For flames, spray the lighter color first, then do your masking and spray the darker color. Here is my recent flame job:
Search for articles online on how to paint flames. I found a few good articles when researching for mine. I didn't do it the ideal way on mine, but I will be doing a new tank eventually so at least I have some practice.
You can get a pretty good finish with just a rattle can. Some things to ensure this:
-degrease and wash the tank thoroughly FIRST.
-Sand the stock paint off the tank. I used 80, 200, 320, and 600. I didn't worry about doing the bottom well since you won't see it, I just scuffed it and cleaned it up with the 320.
-Use a good primer made for metal. (I used Rustoleum for everything) A couple coats, wetsanding between each is what I did.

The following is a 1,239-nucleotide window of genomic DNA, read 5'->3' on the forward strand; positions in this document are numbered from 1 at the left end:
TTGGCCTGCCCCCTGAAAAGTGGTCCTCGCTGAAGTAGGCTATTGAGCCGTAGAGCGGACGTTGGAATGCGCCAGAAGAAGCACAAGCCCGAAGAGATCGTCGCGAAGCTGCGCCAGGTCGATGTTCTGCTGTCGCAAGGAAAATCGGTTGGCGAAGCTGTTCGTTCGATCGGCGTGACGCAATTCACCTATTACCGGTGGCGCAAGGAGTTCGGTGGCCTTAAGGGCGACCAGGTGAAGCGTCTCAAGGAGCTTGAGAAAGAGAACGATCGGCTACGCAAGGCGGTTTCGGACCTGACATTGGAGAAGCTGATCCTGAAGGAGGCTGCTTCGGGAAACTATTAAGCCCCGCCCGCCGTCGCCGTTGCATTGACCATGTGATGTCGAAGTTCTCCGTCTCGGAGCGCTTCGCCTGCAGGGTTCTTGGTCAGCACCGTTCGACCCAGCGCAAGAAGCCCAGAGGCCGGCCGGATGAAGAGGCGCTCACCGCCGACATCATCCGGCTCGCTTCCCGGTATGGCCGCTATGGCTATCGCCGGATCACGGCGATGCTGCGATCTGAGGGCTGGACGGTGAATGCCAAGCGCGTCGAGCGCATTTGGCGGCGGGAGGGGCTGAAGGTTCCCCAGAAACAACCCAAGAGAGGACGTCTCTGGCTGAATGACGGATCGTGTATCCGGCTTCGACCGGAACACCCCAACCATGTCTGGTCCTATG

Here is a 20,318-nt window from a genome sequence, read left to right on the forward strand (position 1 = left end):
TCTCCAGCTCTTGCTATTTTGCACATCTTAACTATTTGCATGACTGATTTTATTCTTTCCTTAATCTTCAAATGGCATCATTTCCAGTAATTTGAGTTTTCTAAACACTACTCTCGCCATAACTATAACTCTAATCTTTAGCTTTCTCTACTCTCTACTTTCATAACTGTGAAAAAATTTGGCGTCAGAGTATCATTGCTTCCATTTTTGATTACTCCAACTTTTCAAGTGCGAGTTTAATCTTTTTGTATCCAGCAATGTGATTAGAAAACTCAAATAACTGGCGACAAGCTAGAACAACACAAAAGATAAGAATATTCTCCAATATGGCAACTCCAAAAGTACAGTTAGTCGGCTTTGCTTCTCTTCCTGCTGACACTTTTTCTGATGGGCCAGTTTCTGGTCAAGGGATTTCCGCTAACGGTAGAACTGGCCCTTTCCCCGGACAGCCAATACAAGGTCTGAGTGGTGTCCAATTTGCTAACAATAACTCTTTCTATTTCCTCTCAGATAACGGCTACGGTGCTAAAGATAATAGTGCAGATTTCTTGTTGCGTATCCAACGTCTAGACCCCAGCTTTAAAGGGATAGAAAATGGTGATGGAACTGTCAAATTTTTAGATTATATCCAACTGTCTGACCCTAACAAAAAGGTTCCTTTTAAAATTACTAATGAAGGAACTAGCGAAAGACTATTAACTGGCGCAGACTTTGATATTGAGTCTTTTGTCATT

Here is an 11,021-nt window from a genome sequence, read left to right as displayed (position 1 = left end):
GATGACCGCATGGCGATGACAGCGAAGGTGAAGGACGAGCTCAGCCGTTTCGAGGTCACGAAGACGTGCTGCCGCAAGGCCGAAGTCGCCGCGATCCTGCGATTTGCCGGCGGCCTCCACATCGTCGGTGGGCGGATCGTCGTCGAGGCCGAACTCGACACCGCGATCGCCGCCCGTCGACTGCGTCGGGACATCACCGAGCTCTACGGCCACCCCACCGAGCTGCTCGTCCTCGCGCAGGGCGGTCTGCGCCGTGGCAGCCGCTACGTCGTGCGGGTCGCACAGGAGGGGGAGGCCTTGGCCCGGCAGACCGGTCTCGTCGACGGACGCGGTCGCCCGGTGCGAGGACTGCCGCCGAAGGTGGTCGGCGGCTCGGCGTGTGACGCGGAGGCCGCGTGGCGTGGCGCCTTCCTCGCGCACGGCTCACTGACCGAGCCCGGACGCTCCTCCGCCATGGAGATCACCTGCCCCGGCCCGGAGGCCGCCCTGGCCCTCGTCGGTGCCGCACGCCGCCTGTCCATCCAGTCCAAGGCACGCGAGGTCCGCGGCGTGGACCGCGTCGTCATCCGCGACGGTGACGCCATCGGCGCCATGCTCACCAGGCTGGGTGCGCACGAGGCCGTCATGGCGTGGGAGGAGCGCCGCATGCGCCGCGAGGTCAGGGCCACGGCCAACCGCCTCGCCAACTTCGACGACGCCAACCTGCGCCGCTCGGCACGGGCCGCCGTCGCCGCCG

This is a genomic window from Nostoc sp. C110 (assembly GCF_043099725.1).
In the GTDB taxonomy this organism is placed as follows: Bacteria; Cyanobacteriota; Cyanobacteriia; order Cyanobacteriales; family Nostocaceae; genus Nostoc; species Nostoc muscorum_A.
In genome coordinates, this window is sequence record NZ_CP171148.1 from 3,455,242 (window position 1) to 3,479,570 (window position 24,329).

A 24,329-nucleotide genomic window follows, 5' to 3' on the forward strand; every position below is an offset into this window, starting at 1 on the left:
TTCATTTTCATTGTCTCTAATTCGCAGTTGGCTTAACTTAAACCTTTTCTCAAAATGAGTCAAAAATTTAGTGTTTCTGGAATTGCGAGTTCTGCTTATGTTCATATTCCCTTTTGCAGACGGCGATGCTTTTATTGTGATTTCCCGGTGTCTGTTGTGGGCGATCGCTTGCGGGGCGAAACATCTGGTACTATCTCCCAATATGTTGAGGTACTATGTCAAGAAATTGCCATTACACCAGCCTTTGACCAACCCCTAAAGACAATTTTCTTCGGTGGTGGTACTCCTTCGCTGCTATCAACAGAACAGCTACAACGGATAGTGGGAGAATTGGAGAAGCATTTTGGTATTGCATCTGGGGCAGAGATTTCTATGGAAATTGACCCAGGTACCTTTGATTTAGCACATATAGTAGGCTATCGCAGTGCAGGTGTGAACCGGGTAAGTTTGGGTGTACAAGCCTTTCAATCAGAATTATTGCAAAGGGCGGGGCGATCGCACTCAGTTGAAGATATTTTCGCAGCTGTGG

-Use clean hands and a rag when handling the tank, or wear gloves. Only handle the tank by the bolts is the best way to not get gunk on the surface to be painted.
-if using just a plain color, wetsand between coats with min 1000 grit paper. At the very least, wetsand the 2nd-to-last coat.
-If you're using a metallic paint, don't wet sand the color.
-Don't lay the paint on too thick. My first coat or two are usually pretty thin/dry, and I spray them a little wetter with each coat, but not too wet - drips and runs are bad, mmkay?
-Lots of a good clear - not too heavy on each coat, not too thin. This takes a little practice. I used Rustoleum Lacquer.
-You can wetsand and polish the heck out of the clear if you want. With the lacquer and the way I applied it, I have a very smooth and glossy finish without doing anything after spraying.
Hope that helps.